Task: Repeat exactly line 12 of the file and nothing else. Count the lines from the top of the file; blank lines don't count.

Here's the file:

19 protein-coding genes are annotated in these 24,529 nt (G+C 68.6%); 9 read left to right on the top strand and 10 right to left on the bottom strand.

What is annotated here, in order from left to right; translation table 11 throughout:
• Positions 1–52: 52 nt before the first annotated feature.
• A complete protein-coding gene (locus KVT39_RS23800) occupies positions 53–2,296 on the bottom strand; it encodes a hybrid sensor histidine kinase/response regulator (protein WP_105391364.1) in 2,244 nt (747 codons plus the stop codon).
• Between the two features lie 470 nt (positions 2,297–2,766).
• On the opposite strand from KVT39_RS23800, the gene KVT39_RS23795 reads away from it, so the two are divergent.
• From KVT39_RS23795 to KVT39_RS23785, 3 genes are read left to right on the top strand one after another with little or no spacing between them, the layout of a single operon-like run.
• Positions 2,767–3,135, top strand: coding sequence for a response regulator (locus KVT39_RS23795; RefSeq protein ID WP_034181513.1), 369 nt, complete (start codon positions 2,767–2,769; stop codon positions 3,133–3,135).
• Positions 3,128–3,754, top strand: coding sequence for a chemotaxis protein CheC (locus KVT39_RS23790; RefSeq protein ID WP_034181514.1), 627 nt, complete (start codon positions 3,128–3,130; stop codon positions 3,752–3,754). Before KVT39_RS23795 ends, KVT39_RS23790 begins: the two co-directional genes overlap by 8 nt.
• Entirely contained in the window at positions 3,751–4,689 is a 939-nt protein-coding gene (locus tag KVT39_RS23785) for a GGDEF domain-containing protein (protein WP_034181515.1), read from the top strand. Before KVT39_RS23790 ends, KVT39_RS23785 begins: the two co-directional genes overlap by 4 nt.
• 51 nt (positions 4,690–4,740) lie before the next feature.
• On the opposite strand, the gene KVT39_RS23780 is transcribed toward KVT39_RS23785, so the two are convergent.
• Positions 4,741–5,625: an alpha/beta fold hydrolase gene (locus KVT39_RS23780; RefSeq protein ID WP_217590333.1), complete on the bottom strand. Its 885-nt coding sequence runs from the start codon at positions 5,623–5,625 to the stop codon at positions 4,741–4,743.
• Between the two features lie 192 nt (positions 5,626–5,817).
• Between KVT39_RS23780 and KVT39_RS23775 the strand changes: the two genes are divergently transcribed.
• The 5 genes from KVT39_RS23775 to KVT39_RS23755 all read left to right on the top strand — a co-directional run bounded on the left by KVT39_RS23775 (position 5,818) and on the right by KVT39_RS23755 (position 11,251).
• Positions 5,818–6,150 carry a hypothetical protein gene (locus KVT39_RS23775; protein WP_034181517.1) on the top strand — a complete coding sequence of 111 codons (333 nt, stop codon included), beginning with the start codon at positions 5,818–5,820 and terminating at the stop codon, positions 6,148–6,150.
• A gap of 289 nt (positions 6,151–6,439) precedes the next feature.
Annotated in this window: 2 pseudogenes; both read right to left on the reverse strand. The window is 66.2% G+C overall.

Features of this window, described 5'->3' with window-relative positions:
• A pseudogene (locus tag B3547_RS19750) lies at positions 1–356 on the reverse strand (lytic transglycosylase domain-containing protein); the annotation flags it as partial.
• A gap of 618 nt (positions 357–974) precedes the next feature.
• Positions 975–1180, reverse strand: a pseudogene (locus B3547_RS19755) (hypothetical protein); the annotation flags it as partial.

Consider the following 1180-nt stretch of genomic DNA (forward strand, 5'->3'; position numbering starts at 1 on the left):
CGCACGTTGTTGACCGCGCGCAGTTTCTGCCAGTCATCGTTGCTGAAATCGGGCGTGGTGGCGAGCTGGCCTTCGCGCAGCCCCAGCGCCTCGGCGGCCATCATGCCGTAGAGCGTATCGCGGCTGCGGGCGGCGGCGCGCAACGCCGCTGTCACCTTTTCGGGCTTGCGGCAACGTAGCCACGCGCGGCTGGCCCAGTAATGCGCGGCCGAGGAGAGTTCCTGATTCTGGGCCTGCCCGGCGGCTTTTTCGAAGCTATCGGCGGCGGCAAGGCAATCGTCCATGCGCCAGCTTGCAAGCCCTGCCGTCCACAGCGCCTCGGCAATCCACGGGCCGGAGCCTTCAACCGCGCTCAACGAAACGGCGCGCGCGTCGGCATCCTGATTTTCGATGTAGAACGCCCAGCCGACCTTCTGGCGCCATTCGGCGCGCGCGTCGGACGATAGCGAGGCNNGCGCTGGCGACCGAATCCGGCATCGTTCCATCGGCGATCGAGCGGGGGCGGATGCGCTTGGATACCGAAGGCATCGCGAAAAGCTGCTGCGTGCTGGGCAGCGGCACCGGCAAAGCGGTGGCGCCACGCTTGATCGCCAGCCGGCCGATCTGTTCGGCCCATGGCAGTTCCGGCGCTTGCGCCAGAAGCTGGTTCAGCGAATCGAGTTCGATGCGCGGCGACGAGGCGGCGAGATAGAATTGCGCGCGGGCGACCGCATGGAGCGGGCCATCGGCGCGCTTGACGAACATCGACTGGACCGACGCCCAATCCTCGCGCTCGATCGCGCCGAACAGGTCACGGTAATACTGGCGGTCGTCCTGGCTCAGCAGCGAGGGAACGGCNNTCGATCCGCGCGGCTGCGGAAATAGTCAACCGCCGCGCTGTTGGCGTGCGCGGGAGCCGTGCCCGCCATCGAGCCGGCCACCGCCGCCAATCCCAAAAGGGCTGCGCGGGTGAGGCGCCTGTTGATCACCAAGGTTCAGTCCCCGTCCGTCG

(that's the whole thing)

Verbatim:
• On the opposite strand, the gene KVT39_RS23780 is transcribed toward KVT39_RS23785, so the two are convergent.